PBB International’s headline earnings grew 41% supported by an 18% increase in the deposit base in GBP, margin
expansion and growth in the trust business. 

Collaboration with Liberty has been enhanced, with a focus on improving alignment of product development and sales
initiatives. Opportunities to better leverage the respective customer bases both in SA and in Africa Regions continue 
to be pursued.

Digital adoption continued to gain traction. PBB SA recorded close on 500 million mobile transactions, up 55% relative
to the prior period while ATM and teller volumes were down 5% and 15% respectively. Africa Regions recorded 100 million
digital transactions, up 47% period on period.

Corporate & Investment Banking
CIB’s headline earnings grew 10% to R5.3 billion and ROE improved from 17.8% to 21.4%. On a CCY basis, headline
earnings grew 19% supported by strong revenue growth, better credit performance and tight management of costs. 
CIB recorded targeted asset growth in the Consumer, Financial Institutions and Real Estate sectors. Due to the 
impact of currency, all growth percentages reported hereafter are on a CCY basis. 

NII grew 18% supported by higher customer deposits, an improved mix towards current accounts as well as positive
endowment. Fees increased 18% following improvements in client activity across the debt and equity capital markets 
business. Trading revenue declined by 5% due to a combination of compressed margins and lower volumes as a result of 
low market volatility. Total income grew 10% to R17.4 billion underpinned by CIB’s diversified and sustainable 
franchise, reflecting the successful deepening of client relationships. Tightly managed headcount and discretionary 
spend assisted in containing  cost growth. Operating costs increased 3%, delivering positive jaws of 7% and a lower 
cost-to-income ratio of 52.2%. 

The credit loss ratio to customers declined from 71bps in the prior period to 45bps, as prior period impairments on
specific names in SA, Nigeria and Ghana were not repeated.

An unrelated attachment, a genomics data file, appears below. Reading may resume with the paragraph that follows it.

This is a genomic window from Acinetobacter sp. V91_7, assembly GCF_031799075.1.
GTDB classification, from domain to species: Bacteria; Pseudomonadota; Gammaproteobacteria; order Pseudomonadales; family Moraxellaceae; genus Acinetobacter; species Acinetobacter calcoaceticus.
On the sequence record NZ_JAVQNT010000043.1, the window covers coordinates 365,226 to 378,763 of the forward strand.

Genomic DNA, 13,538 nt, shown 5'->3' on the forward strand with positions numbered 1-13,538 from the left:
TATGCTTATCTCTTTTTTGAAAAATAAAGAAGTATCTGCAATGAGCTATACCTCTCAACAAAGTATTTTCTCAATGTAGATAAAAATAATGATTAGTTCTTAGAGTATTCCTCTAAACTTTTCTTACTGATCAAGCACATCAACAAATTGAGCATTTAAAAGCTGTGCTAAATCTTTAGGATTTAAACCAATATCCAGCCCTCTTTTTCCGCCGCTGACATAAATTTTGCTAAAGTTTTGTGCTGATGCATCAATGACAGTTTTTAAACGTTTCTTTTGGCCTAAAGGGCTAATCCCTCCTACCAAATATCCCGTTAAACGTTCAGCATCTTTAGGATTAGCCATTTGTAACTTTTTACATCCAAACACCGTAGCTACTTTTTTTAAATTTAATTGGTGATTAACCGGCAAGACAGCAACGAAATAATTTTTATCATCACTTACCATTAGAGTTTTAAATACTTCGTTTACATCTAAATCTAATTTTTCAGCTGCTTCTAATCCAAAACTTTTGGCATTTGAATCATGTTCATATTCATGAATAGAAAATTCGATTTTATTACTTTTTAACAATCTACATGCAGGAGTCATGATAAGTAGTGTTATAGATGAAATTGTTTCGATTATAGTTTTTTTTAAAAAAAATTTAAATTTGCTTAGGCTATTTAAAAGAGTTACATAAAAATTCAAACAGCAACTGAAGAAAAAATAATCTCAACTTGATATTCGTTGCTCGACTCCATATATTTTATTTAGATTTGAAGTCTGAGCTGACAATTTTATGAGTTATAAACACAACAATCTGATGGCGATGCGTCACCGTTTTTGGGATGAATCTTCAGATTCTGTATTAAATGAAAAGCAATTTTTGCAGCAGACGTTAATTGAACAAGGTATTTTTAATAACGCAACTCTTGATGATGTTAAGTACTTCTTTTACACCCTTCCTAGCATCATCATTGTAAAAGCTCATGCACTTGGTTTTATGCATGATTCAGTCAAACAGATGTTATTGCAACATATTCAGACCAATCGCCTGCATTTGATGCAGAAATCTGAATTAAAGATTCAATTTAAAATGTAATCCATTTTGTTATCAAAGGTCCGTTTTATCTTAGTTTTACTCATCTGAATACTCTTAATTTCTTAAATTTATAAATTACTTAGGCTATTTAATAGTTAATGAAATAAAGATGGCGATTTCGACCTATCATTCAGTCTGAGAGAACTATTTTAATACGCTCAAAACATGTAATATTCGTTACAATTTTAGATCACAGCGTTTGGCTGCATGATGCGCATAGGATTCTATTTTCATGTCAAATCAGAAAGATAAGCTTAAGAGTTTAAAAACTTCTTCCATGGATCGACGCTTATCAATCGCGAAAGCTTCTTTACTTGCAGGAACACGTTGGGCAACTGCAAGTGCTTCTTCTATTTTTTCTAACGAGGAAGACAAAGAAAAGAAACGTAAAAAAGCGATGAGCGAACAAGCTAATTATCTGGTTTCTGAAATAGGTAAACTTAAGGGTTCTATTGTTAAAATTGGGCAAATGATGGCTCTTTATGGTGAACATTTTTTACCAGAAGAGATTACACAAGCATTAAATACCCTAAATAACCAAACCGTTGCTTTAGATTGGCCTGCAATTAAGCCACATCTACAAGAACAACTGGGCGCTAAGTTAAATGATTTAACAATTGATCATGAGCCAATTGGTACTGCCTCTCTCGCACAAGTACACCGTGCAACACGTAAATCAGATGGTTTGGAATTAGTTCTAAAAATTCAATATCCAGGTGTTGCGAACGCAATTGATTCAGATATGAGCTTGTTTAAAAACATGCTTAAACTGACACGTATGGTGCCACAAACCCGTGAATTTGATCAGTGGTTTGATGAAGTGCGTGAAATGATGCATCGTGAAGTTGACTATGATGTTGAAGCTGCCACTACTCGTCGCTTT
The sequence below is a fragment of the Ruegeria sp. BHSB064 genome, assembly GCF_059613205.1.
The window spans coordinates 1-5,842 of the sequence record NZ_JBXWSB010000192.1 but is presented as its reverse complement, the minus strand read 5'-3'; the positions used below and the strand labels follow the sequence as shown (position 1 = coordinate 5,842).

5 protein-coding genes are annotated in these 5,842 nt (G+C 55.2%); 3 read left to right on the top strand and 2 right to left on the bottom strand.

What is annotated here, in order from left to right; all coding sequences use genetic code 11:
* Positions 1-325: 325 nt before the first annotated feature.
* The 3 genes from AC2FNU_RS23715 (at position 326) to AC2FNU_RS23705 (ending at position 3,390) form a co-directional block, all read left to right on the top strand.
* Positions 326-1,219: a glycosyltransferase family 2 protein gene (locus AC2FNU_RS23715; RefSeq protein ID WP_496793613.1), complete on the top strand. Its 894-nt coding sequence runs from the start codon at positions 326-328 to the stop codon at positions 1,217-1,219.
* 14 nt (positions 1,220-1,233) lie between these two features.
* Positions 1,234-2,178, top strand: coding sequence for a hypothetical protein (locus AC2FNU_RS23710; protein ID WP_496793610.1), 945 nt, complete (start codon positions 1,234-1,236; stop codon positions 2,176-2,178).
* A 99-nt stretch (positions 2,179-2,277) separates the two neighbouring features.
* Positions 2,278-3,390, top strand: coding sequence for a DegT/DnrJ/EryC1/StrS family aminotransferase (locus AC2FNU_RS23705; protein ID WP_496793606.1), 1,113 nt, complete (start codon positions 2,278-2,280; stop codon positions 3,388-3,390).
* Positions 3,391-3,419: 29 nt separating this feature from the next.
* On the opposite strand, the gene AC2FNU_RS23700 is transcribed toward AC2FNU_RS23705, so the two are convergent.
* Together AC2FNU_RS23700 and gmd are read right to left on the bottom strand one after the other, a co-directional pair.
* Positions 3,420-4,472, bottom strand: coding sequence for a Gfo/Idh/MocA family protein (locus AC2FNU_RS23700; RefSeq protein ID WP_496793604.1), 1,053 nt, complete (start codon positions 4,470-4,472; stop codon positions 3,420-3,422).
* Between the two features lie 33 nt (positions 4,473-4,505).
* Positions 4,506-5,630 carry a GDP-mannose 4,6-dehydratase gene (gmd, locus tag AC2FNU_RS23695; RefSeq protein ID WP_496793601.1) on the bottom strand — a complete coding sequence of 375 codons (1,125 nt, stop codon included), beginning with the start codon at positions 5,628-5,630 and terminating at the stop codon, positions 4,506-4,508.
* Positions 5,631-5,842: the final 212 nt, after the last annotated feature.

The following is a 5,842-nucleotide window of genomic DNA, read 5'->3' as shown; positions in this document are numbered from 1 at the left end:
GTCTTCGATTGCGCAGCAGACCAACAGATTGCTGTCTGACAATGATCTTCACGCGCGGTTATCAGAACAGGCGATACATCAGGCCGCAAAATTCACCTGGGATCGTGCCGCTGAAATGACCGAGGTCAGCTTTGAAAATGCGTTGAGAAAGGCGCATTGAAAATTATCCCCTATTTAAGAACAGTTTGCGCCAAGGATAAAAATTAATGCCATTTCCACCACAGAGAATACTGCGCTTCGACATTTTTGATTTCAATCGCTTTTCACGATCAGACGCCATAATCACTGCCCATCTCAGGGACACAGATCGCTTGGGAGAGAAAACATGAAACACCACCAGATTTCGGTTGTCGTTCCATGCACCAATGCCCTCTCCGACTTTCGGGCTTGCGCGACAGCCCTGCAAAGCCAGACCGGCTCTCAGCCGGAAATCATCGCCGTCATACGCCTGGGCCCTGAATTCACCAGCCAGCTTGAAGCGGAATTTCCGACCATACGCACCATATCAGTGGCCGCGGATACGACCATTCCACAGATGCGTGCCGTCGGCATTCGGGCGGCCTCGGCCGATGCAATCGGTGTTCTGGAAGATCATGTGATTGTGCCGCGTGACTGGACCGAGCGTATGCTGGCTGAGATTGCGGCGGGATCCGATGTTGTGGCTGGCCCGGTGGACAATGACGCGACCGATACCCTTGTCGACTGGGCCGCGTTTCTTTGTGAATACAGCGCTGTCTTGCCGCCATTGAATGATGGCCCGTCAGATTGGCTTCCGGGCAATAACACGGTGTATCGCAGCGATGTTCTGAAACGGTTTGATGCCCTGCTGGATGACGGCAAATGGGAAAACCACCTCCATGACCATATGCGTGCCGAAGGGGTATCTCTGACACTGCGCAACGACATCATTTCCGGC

Global markets headline earnings declined 6% to R2.0 billion. Income growth was subdued at 2% due to lower client
activity and reduced market volatility across various countries, including SA. Liquidity shortages and regulatory
constraints impacted trading revenues in Nigeria, Mozambique and Uganda.

Transactional products and services headline earnings grew 67% to R1.9 billion. Total income was 20% higher than the
prior period due to continued good deposit growth and positive endowment underpinned by new clients gained. Impairment
charges declined from elevated levels in the prior year. Costs were well contained.

Investment banking headline earnings increased 18% to R1.4 billion. Total income increased 10%, mainly as a result of
strong fee and commission income growth from certain landmark deals concluded in the period. Despite a subdued macro
environment, loans and advances grew, supporting NII growth. The quality of the book improved, which was reflected in 
lower margins and NII growth. Impairment charges declined and cost discipline delivered positive jaws for the period.

Central and other 
This segment includes costs associated with corporate activities and servicing the group capital requirements, namely
the preference shares. The net headline loss for the period was broadly in line with the prior period. 

Other banking interests
Headline earnings from other banking interests increased from R2 million in 1H16 to R212 million in 1H17. The headline
earnings contribution from the group’s 40% stake in ICBC Standard Bank Plc (ICBCS) amounted to R48 million, a significant 
improvement on the R356 million loss recorded in the prior period. The headline earnings contribution from the group’s 
20% stake in ICBC Argentina declined 54% from R358 million to R164 million on the back of lower trading revenue, a weaker 
macro-economic environment in Argentina, higher impairments and a weaker Argentinian Peso. 

Liberty
The financial results reported are the consolidated results of the group’s 56% investment in Liberty, adjusted for the
group’s shares held by Liberty for the benefit of Liberty policyholders and treated as treasury shares in the group’s
consolidated accounts. Liberty’s normalised headline earnings for the period decreased 30% to R1.3 billion, driven, in
particular, by continued pressure in new business margins affecting Individual Arrangements and the performance of
STANLIB. Liberty’s IFRS headline earnings, post the impact of BEE preference shares and the Liberty Two Degrees listed 
Real Estate Investment Trust accounting mismatch, was 15% lower at R1.5 billion. Shareholders are referred to the full 
Liberty announcement dated 4 August 2017 for further detail. The impact of Liberty’s deemed treasury shares period on 
period amounted to R139 million. Liberty’s IFRS headline earnings attributable to the group, adjusted for the impact 
of Liberty’s deemed treasury shares, was R882 million, down slightly from the R886 million recorded in the prior period.

Prospects
Looking ahead, stronger global growth and firmer commodity prices should provide some support in 2H17. In July, the
IMF reaffirmed its outlook for global growth of 3.5% in 2017 and 3.6% in 2018. Global trade is expected to grow faster.
The EM trajectory is also favourable underpinned by supportive policy in China as well as broader infrastructure spend in
Asia. In sub-Saharan Africa, the macro environment is expected to continue to improve and interest rates to trend down
as inflation moderates. The IMF expects sub-Saharan Africa’s GDP growth to recover in 2017 and 2018, from a low of 1.3%